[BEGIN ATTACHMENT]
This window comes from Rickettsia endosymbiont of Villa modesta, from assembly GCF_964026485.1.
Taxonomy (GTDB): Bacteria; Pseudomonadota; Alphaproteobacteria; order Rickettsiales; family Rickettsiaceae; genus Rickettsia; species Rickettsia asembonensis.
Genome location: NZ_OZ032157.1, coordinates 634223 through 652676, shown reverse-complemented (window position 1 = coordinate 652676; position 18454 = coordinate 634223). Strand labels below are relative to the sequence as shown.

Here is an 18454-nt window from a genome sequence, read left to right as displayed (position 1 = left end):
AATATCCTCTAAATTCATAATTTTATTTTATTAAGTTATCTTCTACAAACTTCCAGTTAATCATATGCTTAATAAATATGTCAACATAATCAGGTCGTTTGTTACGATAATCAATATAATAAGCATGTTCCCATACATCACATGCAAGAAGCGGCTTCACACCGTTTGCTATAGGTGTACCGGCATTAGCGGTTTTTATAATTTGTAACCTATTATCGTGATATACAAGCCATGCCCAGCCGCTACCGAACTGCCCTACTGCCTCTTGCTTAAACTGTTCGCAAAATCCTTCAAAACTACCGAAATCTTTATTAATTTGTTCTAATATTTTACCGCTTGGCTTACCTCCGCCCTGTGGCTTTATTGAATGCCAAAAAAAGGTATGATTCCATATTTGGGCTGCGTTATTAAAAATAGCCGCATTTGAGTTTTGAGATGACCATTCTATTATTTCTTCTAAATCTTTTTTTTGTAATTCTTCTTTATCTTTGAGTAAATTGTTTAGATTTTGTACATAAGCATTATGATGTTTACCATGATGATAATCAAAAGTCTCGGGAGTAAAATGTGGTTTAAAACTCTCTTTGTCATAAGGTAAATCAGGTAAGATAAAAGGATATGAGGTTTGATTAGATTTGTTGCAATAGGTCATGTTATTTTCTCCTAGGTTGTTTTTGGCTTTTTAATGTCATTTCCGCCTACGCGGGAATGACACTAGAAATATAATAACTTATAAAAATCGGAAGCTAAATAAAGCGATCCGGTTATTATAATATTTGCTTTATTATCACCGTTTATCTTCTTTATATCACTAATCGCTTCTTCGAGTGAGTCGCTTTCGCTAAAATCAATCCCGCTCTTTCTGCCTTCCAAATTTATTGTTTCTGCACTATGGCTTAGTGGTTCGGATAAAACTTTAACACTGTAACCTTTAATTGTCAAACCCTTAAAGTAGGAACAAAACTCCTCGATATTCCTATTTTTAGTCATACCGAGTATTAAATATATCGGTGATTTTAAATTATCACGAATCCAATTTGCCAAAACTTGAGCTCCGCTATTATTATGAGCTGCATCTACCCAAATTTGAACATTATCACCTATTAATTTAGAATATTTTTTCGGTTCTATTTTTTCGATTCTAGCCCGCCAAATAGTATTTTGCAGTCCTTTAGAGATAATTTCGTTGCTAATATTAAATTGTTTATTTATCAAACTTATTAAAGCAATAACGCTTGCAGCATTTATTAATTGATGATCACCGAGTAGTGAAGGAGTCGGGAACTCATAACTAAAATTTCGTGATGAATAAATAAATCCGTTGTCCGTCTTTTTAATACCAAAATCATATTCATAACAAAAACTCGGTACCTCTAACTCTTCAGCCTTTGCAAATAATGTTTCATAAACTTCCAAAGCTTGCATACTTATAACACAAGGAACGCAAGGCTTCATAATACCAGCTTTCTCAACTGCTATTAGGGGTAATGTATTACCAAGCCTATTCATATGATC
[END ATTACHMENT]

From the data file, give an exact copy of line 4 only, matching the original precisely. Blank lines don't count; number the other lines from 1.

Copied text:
Here is an 18454-nt window from a genome sequence, read left to right as displayed (position 1 = left end):